By finding out the answers to these questions, you’ll be able to better understand a customer’s needs and make good recommendations. They can steer the conversation to identify the right kind of printer, the right size—even down to a specific model.

What’s the purpose of your wide-format graphic?
Does your customer need to create window displays, banners for fundraising events, presentations for business meetings, menu boards, blueprints or car wraps? Or maybe they’re hoping to have multiple purposes. Their answer can steer the conversation in very different directions.  

What types of materials will you be printing on?
Different printer brands and models are built for certain types of applications. For example, some are designed for photographic, fine art and commercial proofing applications. Others can create high volume, quality prints on fabrics, like flags and soft signage. Others specialize in printing on plastics, metals, wood, acrylic and more. Different materials require different inks, which will dictate what printer options are available. 

What’s your need for speed?
Have your customer think about how often and how much they will be printing. A base model may be fine if they don’t need a quick turnaround, but they may want to opt for a more advanced model for high-volume printing at faster speeds. 

What size ranges are needed?
You’ll need to know if they’ll be printing small, poster-size prints or large billboards. The size of the substrates and images will narrow down your options since every printer has different size limitations.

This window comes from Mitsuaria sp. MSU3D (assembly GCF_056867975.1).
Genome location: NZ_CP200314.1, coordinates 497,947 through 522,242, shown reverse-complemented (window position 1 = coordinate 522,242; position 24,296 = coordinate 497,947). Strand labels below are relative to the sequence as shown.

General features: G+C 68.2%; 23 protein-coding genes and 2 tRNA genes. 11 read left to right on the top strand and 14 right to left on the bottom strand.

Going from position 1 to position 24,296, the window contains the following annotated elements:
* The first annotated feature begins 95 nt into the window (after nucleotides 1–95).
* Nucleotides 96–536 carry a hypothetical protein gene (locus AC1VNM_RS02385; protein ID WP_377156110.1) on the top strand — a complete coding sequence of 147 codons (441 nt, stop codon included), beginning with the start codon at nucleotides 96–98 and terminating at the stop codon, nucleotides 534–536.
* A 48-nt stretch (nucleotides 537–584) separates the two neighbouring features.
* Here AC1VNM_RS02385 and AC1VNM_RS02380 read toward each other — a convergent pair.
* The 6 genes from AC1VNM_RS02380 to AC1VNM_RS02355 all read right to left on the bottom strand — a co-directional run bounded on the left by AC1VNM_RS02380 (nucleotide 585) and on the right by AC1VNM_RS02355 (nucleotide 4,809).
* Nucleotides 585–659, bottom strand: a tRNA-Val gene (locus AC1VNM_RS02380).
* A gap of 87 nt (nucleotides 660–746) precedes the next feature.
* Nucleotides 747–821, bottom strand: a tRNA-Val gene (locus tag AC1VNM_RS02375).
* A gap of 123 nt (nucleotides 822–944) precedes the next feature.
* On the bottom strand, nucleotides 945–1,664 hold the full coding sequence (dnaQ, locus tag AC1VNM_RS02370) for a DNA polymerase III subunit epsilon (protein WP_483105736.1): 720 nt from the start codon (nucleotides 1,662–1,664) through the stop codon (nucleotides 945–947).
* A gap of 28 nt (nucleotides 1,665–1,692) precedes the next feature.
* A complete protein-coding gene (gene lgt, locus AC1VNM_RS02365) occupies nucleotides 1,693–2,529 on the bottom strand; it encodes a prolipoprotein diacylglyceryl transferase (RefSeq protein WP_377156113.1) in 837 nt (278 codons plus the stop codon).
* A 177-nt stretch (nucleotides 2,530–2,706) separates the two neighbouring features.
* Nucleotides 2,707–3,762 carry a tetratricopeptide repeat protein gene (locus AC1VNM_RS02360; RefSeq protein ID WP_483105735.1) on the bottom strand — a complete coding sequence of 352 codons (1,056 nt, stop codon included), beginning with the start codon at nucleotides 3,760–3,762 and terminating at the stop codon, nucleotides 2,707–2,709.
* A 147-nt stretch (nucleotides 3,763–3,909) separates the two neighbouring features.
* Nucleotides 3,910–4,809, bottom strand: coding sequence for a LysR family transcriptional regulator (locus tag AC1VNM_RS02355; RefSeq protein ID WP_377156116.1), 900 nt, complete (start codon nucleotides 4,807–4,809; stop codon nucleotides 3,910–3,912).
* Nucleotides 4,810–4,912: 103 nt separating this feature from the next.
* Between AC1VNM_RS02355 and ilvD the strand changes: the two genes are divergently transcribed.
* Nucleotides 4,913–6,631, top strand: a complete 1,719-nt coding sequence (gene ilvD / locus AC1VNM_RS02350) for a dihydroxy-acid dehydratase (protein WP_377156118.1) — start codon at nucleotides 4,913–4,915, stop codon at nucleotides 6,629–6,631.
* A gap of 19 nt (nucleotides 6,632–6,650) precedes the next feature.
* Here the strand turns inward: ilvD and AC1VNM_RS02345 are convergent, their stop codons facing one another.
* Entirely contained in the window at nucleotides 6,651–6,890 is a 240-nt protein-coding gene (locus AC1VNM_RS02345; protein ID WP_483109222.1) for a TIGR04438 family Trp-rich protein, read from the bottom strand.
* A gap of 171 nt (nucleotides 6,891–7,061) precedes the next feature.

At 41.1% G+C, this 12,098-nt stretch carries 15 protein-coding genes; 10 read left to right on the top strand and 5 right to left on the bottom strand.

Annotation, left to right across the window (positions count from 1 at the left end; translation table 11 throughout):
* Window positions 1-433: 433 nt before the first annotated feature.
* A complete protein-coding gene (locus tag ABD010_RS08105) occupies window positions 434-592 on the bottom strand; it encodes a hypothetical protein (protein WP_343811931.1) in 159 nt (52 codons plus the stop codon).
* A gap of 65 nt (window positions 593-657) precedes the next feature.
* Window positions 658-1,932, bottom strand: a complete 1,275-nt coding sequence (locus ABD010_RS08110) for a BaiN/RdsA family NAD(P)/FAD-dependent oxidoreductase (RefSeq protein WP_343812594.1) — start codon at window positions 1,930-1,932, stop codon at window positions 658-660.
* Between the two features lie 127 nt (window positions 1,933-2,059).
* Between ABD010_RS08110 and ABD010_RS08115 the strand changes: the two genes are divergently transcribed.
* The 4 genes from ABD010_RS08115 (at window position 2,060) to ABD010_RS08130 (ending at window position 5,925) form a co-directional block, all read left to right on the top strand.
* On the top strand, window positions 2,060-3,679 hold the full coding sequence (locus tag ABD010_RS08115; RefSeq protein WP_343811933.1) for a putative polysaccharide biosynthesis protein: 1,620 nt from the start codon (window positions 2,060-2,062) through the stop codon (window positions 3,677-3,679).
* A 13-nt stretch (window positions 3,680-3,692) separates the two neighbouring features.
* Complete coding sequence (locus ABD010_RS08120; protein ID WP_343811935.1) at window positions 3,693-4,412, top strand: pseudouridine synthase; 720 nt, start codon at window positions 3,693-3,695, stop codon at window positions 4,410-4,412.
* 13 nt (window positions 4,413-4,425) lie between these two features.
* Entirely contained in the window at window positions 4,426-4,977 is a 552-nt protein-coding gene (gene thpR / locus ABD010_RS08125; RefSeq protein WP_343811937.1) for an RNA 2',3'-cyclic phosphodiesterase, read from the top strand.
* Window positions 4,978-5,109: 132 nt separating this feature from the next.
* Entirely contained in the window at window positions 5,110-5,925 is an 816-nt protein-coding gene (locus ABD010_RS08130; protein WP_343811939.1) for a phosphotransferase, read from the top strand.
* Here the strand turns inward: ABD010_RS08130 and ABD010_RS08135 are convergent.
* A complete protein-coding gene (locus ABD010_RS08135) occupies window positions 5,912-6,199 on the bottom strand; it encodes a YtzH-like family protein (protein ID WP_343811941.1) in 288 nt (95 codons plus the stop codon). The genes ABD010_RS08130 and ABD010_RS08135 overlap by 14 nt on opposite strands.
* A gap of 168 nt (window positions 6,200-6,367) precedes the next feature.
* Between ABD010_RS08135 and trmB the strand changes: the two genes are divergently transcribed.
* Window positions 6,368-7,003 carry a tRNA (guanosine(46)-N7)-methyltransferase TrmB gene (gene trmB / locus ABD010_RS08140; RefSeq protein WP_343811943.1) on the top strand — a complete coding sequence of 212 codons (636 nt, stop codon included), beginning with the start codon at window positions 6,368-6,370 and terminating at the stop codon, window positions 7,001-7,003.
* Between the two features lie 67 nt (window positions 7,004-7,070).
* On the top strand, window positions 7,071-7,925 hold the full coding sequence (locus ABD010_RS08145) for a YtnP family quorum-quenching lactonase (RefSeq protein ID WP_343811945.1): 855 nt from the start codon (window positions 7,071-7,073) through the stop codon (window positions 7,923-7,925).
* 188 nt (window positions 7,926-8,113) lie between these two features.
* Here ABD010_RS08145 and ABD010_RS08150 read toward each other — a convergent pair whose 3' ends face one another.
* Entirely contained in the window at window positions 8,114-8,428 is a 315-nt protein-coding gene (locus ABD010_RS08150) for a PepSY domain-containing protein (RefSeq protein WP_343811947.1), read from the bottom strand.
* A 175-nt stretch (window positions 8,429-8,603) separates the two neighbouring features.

How will the graphic be viewed?
Find out whether the graphic will be viewed up-close or from far away. If people will be viewing it from up-close, you’ll want to suggest printing images at higher resolutions. 

How will the wide-format graphic be displayed and for how long?
Your customer may plan to frame it, hang it from the ceiling, stand it on an easel or mount it to the window. Knowing this information will help determine the type of media to use and if finishing will be required. 

How much wide-format printing do you currently do?
The answer to this question will help you quickly gauge the print volume needed, the desired speed and the scope of the customer’s requirements. If the volume is high enough, the time savings could justify investing in a wide-format printer. 

If you’re outsourcing the service, how much are you spending now?
Customers who spend a lot in outsourced printing costs have an easier time justifying the purchase of wide-format technology. Don’t forget to have them include the outsourced costs for tradeshow graphics, car wraps and other printed items—many of which can also be created with wide-format printers. 

If you’re ready to dive into the world of wide-format printing opportunities, Ingram Micro is ready to assist. We have an expert team that’s well versed in the wide-format printing market, available solutions and how to get authorized to sell them. For more information, email our team at largeformatprint@ingrammicro.com.